(2)  If a person required to be given notice has duly nominated an address at which the person is to be notified, the notice may be given to the person only at that address.
(3)  Despite subsection (2), the Secretary may give notice at another address known to the Secretary if after duly attempting to give the notice at the nominated address the Secretary has been unable to notify the person.
198   Notices and other documents to be written in other languages
(1)  If:
(a)  the Secretary is required, by or under this Act, to cause a notice or other instrument to be given to a person, and
(b)  it appears to the Secretary that the person is not literate in the English language but is literate in another language,
the Secretary must, in so far as it is reasonably practicable, cause the notice or other instrument to be written in the other language.
(2)  The notice or other instrument must be written in such a form that there is a reasonable expectation that its contents will be understood by the person to whom it is given.
(3)  Failure to comply with subsection (1) does not invalidate any thing done under any other provision of this Act.
199   Entitlements of disabled persons
(cf AI Act s 36A)
(1)  In this section, a reference to a person with a disability is a reference to a person:
(a)  who is intellectually, physically, psychologically or sensorily disabled, or
(b)  who is of advanced age, or
(c)  who is a mentally incapacitated person, or
(d)  who is otherwise disabled,
and who, because of that fact, is restricted in one or more major life activities to such an extent that he or she requires supervision or social rehabilitation.
(2)  If a person with a disability:
(a)  has an entitlement to receive adoption information, or may lodge a contact veto or advance notice request, under this Act, and
(b)  is unable, because of the disability, to do anything required by this Act that must be done if the person is to receive the adoption information or lodge the contact veto or advance notice request,
another person may, if so directed by the Civil and Administrative Tribunal under Part 4A of the Guardianship Act 1987, do any such act on behalf of the person with the disability.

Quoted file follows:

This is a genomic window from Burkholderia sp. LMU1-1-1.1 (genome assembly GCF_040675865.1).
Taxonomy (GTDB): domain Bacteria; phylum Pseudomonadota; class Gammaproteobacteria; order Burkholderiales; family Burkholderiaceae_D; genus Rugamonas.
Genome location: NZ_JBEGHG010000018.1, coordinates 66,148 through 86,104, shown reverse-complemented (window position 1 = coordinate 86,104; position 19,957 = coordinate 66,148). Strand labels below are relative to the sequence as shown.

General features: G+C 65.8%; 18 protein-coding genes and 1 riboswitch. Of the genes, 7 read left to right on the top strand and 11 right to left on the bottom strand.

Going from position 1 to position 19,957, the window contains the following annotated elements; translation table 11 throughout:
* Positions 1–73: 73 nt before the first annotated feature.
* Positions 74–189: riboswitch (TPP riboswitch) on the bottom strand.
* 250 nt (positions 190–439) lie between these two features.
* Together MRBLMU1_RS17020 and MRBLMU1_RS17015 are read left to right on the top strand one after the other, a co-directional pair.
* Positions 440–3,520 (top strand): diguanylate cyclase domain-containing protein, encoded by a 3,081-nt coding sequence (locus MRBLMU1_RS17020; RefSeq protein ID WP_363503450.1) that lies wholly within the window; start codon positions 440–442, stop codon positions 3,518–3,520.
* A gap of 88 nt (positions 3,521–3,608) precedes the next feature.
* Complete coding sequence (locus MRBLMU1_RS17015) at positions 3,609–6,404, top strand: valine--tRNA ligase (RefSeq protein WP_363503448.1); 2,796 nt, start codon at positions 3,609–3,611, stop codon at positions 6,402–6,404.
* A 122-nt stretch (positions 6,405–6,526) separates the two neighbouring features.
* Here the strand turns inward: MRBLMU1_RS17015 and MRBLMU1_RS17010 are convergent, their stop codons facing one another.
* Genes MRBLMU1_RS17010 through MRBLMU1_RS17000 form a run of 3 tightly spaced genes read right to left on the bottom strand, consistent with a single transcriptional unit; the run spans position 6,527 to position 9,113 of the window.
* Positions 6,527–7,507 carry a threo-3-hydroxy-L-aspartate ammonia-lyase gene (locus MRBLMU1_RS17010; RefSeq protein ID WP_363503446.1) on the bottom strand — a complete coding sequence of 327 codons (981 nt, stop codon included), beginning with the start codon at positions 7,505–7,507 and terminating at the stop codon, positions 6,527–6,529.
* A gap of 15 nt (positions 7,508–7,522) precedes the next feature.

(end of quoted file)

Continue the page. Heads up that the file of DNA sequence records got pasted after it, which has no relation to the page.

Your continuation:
(3)  The Secretary may:
(a)  refuse to supply any birth certificate endorsed with a contact veto to a person acting on behalf of a person with a disability, or
(b)  direct an information source not to supply any such birth certificate,
if the Secretary is of the opinion that the person will be unable to ensure that the person with the disability will not contact or attempt to contact the person who lodged the contact veto.
200   Fees and charges
(cf AI Act s 35)
(1)  The Secretary or other information source may demand fees or charges in relation to the supply of documents or information, or the provision of services, under this Act.
(2)  The Secretary is to notify, in the Gazette, the fees or charges payable under this Act to the Secretary and (if the Secretary has been so informed) to other information sources.
(3)  A notice under subsection (2) may specify the minimum fees or charges payable in relation to the supply of any documents or information, or provision of any service, under this Act.
(4)  The Secretary or other information source may waive or reduce any fees or charges (other than a minimum fee or charge referred to in subsection (3)) payable under this Act.
(5)  The regulations may make provision for or with respect to fees and charges payable under this Act.
201   Provision of financial and other assistance to certain children and birth parents
(cf AC Act s 68A)
(1)  The Secretary may, with respect to a child of a class or description prescribed by the regulations, enter into an agreement with:
(a)  a person or persons with whom the child has been placed for the purposes of adoption, or
(b)  the applicant, or applicants, for an adoption order in relation to the child, or
(c)  the adoptive parent, or adoptive parents, of the child,
for the provision of such financial or other assistance, on such terms and conditions as may be agreed, in order to assist or promote the best interests of the child.